instead of just make, and copy the bzImage to the packaging directory instead of doing a potentially messy `make install`. For installing the modules, use
Code:
INSTALL_MOD_PATH="/path/to/directory" make modules_install
Note that some (all?) kernel versions will still dump stuff in /path/to/directory/lib/firmware for no reason with `make modules_install` so you will have to remove that directory before creating a Slackware package. If you do use INSTALL_MOD_PATH it will still create bad symlinks to the kernel source as it was when building. You can just hack those into place...
Code:
cd $PKG/lib/modules/*
rm -rf source build
ln -sf /usr/src/linux-$VERSION source
ln -sf /usr/src/linux-$VERSION build
Then makepkg will remove the symlinks and add their creation to doinst.sh.

I make packaging directories for {kernel,kernel-modules,kernel-source} and package them appropriately. Hacking the symlinks in the modules package also allows me to compile as a non-root user -- I just `chown -R root:root` each packaging directory before makepkg'ing each package. (FYI I do a permissions verification step to make sure the file permissions are OK for each packaging directory before packaging them up...) Of course, I don't actually run these commands...I have a building script to run as a user, a verification script also run as a user, and a packaging script run as root.

In short, nothing is preventing you from writing a script to do all that you want. However, Pat may manually massage certain kernel builds before packaging so there isn't an official do-all SlackBuild. (Note: that is merely speculation)
 
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Old 02-17-2013, 02:06 AM   #9
gnashley
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This might be helpful:
http://distro.ibiblio.org/amigolinux...l-kiss.src2pkg
 
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Old 02-17-2013, 05:17 AM   #10
GazL
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Quote:
Originally Posted by psionl0 View Post
]
What's wrong with using a SlackBuild script that builds the kernel and makes a package that could be installed or uninstalled instead?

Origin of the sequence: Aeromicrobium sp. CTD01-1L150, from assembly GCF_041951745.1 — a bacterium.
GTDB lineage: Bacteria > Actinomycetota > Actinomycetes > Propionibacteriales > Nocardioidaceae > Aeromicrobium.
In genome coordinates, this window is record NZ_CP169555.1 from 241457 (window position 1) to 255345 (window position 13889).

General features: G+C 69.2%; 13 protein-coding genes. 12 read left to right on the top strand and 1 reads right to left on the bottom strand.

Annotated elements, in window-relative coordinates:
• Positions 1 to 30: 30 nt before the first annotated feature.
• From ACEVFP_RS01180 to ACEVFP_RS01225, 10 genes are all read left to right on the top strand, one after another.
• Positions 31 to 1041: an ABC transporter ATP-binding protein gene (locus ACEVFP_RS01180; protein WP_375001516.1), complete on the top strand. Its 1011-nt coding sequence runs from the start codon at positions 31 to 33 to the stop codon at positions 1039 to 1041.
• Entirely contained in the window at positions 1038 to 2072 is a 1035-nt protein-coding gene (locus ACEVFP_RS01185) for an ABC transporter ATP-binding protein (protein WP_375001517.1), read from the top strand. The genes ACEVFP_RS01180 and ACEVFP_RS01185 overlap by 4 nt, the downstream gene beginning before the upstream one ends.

You're welcome to use mine


P.S. If you do try it, don't worry about all the zero length file warnings for the header files that makepkg throws out That is normal. I've been meaning to mask them but just haven't gotten around to it.

.

Last edited by GazL; 03-04-2013 at 05:16 PM.
 
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Old 02-18-2013, 11:51 AM   #11
psionl0
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Quote:
Originally Posted by T3slider View Post
I use a few scripts to automate compiling myself.
At last! Somebody who doesn't think this is a pointless idea. Obviously, I would prefer to do my first ever kernel build as somebody other than root. Eric's instructions are clear enough but you can still do a lot of harm if you are the root user - especially if you have made a mistake and have to trawl through the system directories removing the stuff you just installed.

Quote:
Originally Posted by T3slider View Post
To keep things clean, run
Code:
make bzImage modules
instead of just make, and copy the bzImage to the packaging directory instead of doing a potentially messy `make install`. For installing the modules, use
Code:
INSTALL_MOD_PATH="/path/to/directory" make modules_install
Note that some (all?) kernel versions will still dump stuff in /path/to/directory/lib/firmware for no reason with `make modules_install` so you will have to remove that directory before creating a Slackware package. If you do use INSTALL_MOD_PATH it will still create bad symlinks to the kernel source as it was when building. You can just hack those into place...
Code:
cd $PKG/lib/modules/*
rm -rf source build
ln -sf /usr/src/linux-$VERSION source
ln -sf /usr/src/linux-$VERSION build
Then makepkg will remove the symlinks and add their creation to doinst.sh.
That all seems clear. It is consistent with Eric's instructions and I actually discovered the INSTALL_MOD_PATH when examining the Makefile. I wouldn't have thought to delete the $PKG/lib/firmware as I would have assumed that was an important part of the process (Eric doesn't say to do that).

Interesting the bit about symlinks. Previously when making SlackBuilds, I have been creating my own doinst.sh to deal with symlinks. Now I know that makepkg will do that for me (you never stop learning when you are a Slacker ).

Quote:
Originally Posted by T3slider View Post
I make packaging directories for {kernel,kernel-modules,kernel-source} and package them appropriately. Hacking the symlinks in the modules package also allows me to compile as a non-root user -- I just `chown -R root:root` each packaging directory before makepkg'ing each package. (FYI I do a permissions verification step to make sure the file permissions are OK for each packaging directory before packaging them up...) Of course, I don't actually run these commands...I have a building script to run as a user, a verification script also run as a user, and a packaging script run as root.